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Escape from North Korea: The Untold Story of Asia's Underground Railroad Hardcover – September 18, 2012


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Escape from North Korea: The Untold Story of Asia's Underground Railroad + Nothing to Envy: Ordinary Lives in North Korea + Escape from Camp 14: One Man's Remarkable Odyssey from North Korea to Freedom in the West
Price for all three: $36.57

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Product Details

  • Hardcover: 376 pages
  • Publisher: Encounter Books; First Edition edition (September 18, 2012)
  • Language: English
  • ISBN-10: 1594036330
  • ISBN-13: 978-1594036330
  • Product Dimensions: 1.2 x 6.2 x 9.2 inches
  • Shipping Weight: 1.6 pounds (View shipping rates and policies)
  • Average Customer Review: 4.4 out of 5 stars  See all reviews (83 customer reviews)
  • Amazon Best Sellers Rank: #335,773 in Books (See Top 100 in Books)

Editorial Reviews

Review

“With the perfect, hypnotic flow of a consummate journalist, Melanie Kirkpatrick has created an encyclopedic, magnificently researched and reported portrait of the dramatic resistance to the slow-motion holocaust that is taking place in North Korea as you read this. Her account is as captivating as a thriller, but unlike a thriller it is morally compelling. What elevates it to the ranks of the finest books is the skill of its author and the selfless urgency of her appeal. Many a prize has been awarded to books not half as deserving.” — Mark Helprin, Author of Winter’s Tale and A Soldier of the Great War

“Escape from North Korea should be assigned reading for anyone—policymaker, academic, or journalist alike—who think they know anything about the Kim family dictatorship. Melanie Kirkpatrick shows how “the new Underground Railroad” is not only providing an escape route from the prison camp that is North Korea, but something even more important as well. She shows how that escape route, aided and expanded, can bring down North Korea’s despotic regime and free its entire people. Kirkpatrick combines exhaustive reporting with insightful analysis in a powerful and compelling tale of repression and freedom.” — John R. Bolton, Former U.S. ambassador to the United Nations


“A riveting, meticulously researched account of the harrowing journey North Koreans must take to reach freedom. Kirkpatrick describes in detail the secret network of safe houses, transit routes and brokers that have emerged in China and other countries to enable North Koreans to escape. Similar to the Underground Railroad in the United States that liberated slaves, the network achieves inspiring successes and tragic failures. The book will interest both the general public and serve as a powerful tool for policymakers, academics and advocates interested in lending support to one of the world’s most persecuted people.” — Roberta Cohen, Co-chair of the Committee for Human Rights in North Korea

About the Author

Melanie Kirkpatrick is a journalist, writer, and senior fellow at the Hudson Institute. She was deputy editor of the editorial page of The Wall Street Journal, where she was a longtime member of the editorial board and op-ed editor. She lives in rural Connecticut with her husband, Jack David.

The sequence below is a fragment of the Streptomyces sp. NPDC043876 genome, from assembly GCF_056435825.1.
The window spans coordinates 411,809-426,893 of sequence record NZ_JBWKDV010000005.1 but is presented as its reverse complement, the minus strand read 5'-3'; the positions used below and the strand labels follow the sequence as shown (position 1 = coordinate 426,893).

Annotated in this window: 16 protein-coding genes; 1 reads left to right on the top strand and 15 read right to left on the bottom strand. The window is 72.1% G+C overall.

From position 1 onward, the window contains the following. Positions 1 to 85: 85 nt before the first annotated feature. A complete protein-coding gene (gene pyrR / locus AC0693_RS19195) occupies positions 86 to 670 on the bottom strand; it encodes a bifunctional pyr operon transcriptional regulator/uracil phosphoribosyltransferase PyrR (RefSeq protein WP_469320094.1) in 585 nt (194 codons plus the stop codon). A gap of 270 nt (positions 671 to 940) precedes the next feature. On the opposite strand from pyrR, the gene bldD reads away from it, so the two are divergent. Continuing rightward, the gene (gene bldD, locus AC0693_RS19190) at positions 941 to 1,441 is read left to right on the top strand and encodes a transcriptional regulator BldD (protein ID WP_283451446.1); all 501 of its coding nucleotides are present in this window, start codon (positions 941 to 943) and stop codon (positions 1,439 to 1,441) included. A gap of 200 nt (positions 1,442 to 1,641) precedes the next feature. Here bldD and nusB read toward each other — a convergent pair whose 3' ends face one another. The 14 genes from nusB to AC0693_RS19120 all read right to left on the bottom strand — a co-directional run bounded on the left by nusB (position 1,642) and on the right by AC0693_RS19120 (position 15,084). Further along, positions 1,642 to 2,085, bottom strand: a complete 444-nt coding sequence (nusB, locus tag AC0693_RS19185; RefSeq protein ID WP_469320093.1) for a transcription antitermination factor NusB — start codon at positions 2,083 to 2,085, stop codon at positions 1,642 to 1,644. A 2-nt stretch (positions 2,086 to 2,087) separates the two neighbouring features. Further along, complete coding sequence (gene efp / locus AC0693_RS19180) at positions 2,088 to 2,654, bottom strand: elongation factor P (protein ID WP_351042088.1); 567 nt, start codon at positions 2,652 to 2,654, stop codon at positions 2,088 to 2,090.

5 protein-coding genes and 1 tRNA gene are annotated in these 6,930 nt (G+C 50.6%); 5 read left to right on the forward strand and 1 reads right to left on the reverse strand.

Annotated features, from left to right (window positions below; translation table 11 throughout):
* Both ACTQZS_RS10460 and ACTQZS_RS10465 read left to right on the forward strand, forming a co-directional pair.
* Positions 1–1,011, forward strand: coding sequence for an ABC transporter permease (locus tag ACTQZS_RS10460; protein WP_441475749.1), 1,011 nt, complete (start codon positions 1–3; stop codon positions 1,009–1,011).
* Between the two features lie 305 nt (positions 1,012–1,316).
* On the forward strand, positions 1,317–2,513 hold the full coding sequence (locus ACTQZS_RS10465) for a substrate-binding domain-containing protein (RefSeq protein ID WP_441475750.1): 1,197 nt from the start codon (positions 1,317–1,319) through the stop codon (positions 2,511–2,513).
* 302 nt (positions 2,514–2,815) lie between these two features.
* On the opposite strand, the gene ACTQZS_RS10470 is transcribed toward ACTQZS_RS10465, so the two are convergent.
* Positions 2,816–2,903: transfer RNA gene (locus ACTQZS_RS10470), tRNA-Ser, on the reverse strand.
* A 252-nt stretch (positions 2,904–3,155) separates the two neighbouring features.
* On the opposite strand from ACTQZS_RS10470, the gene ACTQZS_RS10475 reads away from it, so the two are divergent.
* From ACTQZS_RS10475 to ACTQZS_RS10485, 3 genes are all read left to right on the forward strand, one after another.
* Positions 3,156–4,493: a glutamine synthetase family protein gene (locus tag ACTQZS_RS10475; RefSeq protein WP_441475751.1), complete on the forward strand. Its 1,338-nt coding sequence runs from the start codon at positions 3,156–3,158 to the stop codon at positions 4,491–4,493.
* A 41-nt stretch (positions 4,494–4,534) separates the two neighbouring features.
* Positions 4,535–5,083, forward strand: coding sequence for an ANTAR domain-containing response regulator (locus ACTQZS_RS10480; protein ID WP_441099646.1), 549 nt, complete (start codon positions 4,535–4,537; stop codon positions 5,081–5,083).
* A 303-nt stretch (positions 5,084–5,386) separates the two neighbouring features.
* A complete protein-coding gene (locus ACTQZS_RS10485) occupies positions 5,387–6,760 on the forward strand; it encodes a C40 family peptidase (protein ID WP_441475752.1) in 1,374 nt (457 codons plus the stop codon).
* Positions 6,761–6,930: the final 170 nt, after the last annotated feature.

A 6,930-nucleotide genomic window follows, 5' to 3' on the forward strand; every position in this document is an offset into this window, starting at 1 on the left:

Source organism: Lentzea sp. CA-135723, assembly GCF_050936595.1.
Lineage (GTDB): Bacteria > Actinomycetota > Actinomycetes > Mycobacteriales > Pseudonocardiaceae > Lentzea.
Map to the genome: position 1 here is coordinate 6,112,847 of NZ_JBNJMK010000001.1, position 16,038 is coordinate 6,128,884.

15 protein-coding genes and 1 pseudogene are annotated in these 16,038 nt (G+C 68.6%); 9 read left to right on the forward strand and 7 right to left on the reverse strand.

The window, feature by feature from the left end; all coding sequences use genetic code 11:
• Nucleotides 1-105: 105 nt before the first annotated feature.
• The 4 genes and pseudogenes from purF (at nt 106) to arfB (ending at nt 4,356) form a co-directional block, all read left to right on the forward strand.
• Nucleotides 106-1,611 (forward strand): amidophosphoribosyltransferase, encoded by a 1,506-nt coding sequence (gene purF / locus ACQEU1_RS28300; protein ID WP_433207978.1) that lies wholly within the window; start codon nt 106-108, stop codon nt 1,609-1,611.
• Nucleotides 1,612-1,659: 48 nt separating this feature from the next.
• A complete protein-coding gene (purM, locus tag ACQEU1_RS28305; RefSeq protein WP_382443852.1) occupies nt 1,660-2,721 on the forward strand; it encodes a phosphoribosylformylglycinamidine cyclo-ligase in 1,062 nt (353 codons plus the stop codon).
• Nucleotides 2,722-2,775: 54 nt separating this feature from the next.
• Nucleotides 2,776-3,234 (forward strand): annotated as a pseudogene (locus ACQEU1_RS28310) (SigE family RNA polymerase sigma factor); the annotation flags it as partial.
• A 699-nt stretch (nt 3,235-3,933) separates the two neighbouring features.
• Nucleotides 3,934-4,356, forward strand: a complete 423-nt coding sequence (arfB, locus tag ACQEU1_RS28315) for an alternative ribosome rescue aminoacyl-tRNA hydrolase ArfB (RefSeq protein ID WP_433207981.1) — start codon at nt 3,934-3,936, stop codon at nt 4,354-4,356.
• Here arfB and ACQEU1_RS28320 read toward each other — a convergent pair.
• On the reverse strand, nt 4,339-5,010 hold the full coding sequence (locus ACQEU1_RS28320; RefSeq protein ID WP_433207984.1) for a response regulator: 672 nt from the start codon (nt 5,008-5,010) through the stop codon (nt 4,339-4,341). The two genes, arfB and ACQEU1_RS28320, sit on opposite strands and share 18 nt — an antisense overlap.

More About the Author

MELANIE KIRKPATRICK is a writer and senior fellow at the Hudson Institute in Washington, D.C. She had a long career at The Wall Street Journal, where her jobs included running the op-ed page, editing the editorials, and serving as deputy editor of the editorial page. She grew up in Buffalo, attended Princeton University, and has lived in Toronto, Tokyo, Hong Kong, and Manhattan. She now resides in rural Connecticut with her husband,Jack David.

Customer Reviews

This book is very well written and organized.
Frosty T. Kat
As this author points out as his peoples hear the truth the country`s dictator will fall.
StevieBoy on the Kindle
I would recommend this book to anyone, an especially to those interested in Asia!
m

Most Helpful Customer Reviews

29 of 30 people found the following review helpful By John C. Brewer on September 11, 2012
Format: Hardcover
I have been following Melanie Kirkpatrick's work at the Hudson Institute for years and she is an absolutely outstanding journalist and writer and has done a superlative job with Escape from North Korea: The Untold Story of Asia's Underground Railroad. I especially appreciate the credit she gives to Chinese Christians in aiding escapees. Having written one of the few other books out there on North Korea I have used her work over the years in my own research. I want to encourage anyone interested in this problem to buy this book and get educated on the subject. "Free Tibet"? How about "Free North Korea!" Thank you, Ms. Kirkpatrick for writing this important work and best of luck on your product launch!
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28 of 30 people found the following review helpful By Loyd E. Eskildson HALL OF FAME on September 16, 2012
Format: Hardcover
An estimated 24,000 North Koreans have fled the nation of 24 million to South Korea - those that succeed have a difficult time adjusting to life in a free society and their education/skills may not be up to the task. Since 2004, 128 have gone on to the U.S., and an estimated half-million live within China. Few tried to escape prior to the early 1990s - until then life in China wasn't much better, if at all. Then came a major famine in North Korea, coinciding with improvement in China. The author reports that it is easier for women to escape because they're less likely to be missed (if homemakers) and reported to authorities; in addition, women are more likely to be taken in by Chinese families. (The 'bad news' is that many end up married to Chinese men or pressed into prostitution.) Some are recruited to leave North Korea by those connected to this 'slave trade.'